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Ship Accidents

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NEWS
November 2, 1989 | From Associated Press
Nine sailors were injured by smoke inhalation and four of them suffered burns in a fire Wednesday aboard the oiler Monongahela in the eastern Atlantic, the fifth incident this week involving Navy vessels. One civilian specialist on industrial hazards warned that cutbacks in Navy training could lead to more such accidents. "Congress is always trying to cut training budgets. But, if a pilot can't practice flying, those on the deck don't get trained either. . . .
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BUSINESS
September 21, 2012 | By Hugo Martín, Los Angeles Times
With a wrecked cruise ship still half submerged off the coast of Italy and Europe mired in economic troubles, the world's cruise line industry has been navigating turbulent waters. Industry leaders and analysts say the $37-billion industry is slowly rebounding from the crash of the Costa Concordia on rocks near the Tuscan island of Giglio in January and Europe's economic woes. With the peak cruise booking period set to begin in January, industry executives say cruise trip reservations seem to be on the rise.
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WORLD
November 17, 2003 | From Times Wire Reports
As the death toll from the gangway collapse on the Queen Mary 2 cruise ship rose to 15, French President Jacques Chirac urged a rapid investigation into what he called "an incomprehensible tragedy." Prosecutors launched a judicial inquiry against "unknown persons" on charges of manslaughter and involuntary injury in Saturday's accident, which sent visitors to the world's largest cruise ship plunging at least 50 feet to the bottom of a dry dock in the town of Saint Nazaire.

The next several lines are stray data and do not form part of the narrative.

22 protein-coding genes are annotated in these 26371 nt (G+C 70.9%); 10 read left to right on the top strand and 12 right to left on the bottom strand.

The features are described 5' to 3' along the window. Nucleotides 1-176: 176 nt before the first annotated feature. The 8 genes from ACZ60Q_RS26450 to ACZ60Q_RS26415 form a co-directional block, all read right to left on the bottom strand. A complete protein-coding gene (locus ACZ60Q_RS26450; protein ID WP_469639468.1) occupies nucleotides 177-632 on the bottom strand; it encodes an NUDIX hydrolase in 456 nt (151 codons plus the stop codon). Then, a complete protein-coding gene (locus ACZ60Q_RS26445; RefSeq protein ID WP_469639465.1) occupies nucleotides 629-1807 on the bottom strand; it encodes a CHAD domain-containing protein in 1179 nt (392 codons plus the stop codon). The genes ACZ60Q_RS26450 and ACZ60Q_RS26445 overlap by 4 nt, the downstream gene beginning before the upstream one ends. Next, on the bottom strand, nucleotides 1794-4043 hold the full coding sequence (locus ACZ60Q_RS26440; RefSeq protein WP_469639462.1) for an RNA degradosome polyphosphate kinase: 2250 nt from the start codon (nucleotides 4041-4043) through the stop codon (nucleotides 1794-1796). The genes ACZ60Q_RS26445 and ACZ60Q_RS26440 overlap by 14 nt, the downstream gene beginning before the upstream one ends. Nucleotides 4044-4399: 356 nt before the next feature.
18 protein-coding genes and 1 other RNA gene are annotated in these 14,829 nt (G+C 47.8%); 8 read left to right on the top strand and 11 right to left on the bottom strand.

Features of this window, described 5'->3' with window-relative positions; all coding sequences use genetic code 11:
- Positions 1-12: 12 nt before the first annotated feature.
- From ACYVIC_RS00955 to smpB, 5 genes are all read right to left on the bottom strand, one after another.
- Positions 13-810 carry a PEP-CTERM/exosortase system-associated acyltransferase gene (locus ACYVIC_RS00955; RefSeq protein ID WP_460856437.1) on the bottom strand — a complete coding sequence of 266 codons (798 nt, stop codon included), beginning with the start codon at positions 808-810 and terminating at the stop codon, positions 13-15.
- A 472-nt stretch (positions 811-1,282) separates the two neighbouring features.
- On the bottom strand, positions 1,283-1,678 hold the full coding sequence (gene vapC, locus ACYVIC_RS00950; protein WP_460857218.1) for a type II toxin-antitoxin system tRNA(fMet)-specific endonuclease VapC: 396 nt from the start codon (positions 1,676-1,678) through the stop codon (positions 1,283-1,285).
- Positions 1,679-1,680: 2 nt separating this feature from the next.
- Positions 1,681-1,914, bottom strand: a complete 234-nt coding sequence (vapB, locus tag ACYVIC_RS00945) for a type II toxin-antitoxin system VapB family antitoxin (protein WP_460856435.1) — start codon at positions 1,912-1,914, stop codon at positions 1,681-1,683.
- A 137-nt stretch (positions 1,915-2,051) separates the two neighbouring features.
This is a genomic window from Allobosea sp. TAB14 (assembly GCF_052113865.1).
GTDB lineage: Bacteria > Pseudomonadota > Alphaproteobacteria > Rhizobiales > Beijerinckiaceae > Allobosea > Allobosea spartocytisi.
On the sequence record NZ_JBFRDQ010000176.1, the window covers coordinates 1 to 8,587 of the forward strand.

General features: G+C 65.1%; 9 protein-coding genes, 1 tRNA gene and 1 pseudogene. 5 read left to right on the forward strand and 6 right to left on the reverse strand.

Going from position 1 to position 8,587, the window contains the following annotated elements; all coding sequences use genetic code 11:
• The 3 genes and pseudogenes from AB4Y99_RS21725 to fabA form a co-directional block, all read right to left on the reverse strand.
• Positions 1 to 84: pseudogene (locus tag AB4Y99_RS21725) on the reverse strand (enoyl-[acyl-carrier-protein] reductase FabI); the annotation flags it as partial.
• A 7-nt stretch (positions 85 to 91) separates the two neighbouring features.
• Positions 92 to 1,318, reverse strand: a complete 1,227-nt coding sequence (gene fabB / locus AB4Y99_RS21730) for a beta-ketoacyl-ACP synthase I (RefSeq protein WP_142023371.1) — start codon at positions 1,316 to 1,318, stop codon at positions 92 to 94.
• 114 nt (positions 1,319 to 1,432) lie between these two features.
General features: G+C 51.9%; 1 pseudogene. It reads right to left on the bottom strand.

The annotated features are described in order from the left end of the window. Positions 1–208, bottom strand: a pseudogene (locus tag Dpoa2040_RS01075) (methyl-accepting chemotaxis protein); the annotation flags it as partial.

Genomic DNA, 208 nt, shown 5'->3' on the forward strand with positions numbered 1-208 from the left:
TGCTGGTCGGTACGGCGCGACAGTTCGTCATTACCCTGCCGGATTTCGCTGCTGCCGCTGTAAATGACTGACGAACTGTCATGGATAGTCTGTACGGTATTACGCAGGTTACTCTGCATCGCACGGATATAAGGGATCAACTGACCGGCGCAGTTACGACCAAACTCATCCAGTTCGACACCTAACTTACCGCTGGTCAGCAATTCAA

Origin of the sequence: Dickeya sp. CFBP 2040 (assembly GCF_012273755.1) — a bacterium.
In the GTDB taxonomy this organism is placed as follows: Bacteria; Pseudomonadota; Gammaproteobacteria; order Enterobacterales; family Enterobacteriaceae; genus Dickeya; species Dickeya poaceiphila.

WORLD
January 15, 2012 | Sarah Delaney
Divers scoured the water for survivors and passengers told of Titanic-style pandemonium and being abandoned by crew members Saturday after a luxury cruise liner was ripped open by rocks off the Italian coast. At least three people died and 40 were injured in the accident near Tuscany, which forced more than 4,200 passengers and crew members to abandon the ship Costa Concordia on Friday evening. Dramatic photos taken Saturday showed the jumbo liner tipped over in the water, a long gash in its hull, near the small island of Giglio.
NATIONAL
March 31, 2005 | From Associated Press
The captain of a freighter that ran aground in the Aleutian Islands and broke apart, spilling more than 335,000 gallons of fuel, pleaded guilty Wednesday to one count of making a false statement to federal investigators. Kailash Bhushan Singh, 53, of New Delhi was sentenced to three years' probation, which he will be allowed to serve in his own country. Singh admitted in U.S.
NEWS
February 15, 1988 | ANN WIENER, Times Staff Writer
A honeymooner who told authorities that a strong wind blew his wife over the side of a ship cruising 30 miles southwest of San Diego was being held without bail Sunday on suspicion of murder, officials said. Scott Robin Roston, 36, of Santa Monica, was arrested in Long Beach when the luxury liner, Star Dancer, docked Saturday afternoon. He was being held by federal authorities at the Terminal Island detention center and is awaiting a hearing with the U.S.
CALIFORNIA | LOCAL
June 17, 1996 | PETER HONG, TIMES STAFF WRITER
Circling the world for three months on an ocean liner while earning a semester's worth of college credits has been a life-changing adventure for thousands of students who have joined the University of Pittsburgh's Semester at Sea program. But a recent handful of accidental deaths has some Southern California parents contending that the experience should come with a warning label.
NATIONAL
February 2, 2005 | From Associated Press
A crab boat that sank in the Bering Sea last month was carrying too much weight and the captain had a history of overloading the vessel, Coast Guard investigators said. Five men on board the Big Valley died Jan. 15, the opening day of the crab season, when the vessel sank 70 miles west of St. Paul Island, one of the Pribilof Islands. Investigators said they could not conclude that overloading caused the sinking.
NATIONAL
March 27, 2007 | From the Associated Press